Property Three: This is what I call a “Parlay”, getting permission from permission or while detecting, and avoiding having to knock on the next door. The neighbors to property two were hanging out under a shade tree near the property line, so we struck up a conversation with them. They seemed friendly, so I mentioned we’d like to hunt in the shade on their property. (Little or no shade on Property two). They said we could hunt wherever we like. Very cool.
Property Four: This was a very historic mansion that was there during the war. These are the doors that are very intimidating to knock on. The key here is that the other two team members all but dared me to knock on it. Without this goading, I admit I wouldn’t have knocked. I decided to take this one solo as I thought it might be a quick “No” but worth asking. I walked around to the back door and knocked. A lady in her early 40s answered. I politely apologized for the interruption, introduced myself, told her what we were doing, and that my friends and I had had a kind of rough day detecting, and would like to hunt their property in hopes of finding something historic. She objected by saying it had been hunted many times, and I countered and asked if it would be any trouble if we tried anyway. She seemed lukewarm and told me to hold on as she would have to ask her very elderly mother, who owned the property. Then she disappeared back into the house. I waited patiently but was still not very optimistic, as I’d had poor results in the past when someone has to ask someone else on my behalf. When she emerged, however, she was much more pleasant. Her mother must have been pleased with the request. She told us to go ahead and have fun.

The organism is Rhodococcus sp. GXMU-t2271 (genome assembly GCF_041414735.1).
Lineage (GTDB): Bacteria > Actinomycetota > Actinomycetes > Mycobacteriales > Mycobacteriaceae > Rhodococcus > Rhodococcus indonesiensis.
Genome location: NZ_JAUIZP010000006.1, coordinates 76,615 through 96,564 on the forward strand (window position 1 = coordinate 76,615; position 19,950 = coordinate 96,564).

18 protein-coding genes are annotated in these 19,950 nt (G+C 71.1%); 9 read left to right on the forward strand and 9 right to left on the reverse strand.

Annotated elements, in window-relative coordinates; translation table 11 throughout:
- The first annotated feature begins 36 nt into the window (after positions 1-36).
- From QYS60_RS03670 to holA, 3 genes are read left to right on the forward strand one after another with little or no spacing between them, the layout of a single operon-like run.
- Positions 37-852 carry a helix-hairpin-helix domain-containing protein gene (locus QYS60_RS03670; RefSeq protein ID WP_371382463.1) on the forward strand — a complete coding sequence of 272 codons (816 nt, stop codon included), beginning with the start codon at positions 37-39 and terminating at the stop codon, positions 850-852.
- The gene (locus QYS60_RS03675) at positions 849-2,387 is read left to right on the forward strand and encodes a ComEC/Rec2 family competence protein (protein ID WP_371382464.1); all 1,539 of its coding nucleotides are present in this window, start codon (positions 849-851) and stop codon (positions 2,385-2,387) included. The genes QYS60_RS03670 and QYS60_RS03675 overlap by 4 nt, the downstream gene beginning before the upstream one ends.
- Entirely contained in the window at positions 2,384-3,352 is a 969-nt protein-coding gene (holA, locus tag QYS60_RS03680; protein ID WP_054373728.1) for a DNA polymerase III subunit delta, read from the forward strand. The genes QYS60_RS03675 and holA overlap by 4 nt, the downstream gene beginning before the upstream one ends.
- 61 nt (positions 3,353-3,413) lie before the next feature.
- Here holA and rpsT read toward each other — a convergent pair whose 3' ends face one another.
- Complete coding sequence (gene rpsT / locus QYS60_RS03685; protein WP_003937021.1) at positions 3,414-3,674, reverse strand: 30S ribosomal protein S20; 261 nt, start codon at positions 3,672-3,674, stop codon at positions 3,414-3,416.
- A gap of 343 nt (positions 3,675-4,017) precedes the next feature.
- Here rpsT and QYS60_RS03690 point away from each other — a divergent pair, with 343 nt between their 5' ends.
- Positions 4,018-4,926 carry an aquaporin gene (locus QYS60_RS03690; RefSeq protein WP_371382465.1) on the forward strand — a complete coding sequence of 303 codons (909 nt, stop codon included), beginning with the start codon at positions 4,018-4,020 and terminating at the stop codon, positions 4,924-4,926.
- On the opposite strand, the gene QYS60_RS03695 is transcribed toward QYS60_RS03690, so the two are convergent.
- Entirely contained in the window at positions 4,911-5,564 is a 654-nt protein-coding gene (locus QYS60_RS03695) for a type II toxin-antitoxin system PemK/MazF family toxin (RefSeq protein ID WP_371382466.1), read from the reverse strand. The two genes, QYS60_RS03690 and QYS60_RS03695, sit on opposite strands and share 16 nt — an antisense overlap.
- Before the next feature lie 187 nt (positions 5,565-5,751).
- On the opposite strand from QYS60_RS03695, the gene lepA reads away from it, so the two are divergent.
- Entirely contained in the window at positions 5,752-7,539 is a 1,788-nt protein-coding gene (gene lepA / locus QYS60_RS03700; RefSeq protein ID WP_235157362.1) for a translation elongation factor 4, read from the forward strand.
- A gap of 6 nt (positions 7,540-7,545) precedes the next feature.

Our goal is, of course, not to be perfect on permission. That is not possible as we run inevitably run into property owners that are going to say “No” matter what. Our goal is to simply to get on a good property with the potential to produce something incredible. Typically, in the heavily hunted areas we frequent, this means hitting 3 or 4 yards in a day to increase our likelihood of significant finds. So to get 3 or 4 yeses, we need to try to walk away from each property owner either with a “Yes”, feel that we gave it our absolutely best shot and tried to handle objection, or learned from the experience as a team.
So what does this mean for you? If you are just not a people person and/or struggle with permission, partner with team members and bring something to the table such as where to hunt, research, and motivation. And be ready to go to the door and back your team members up, and learn from them.
If your permission skills are good, partner with team members that can make you better and help you knock on better doors. Veterans, historians, and other detectorists with permission skills that augment yours.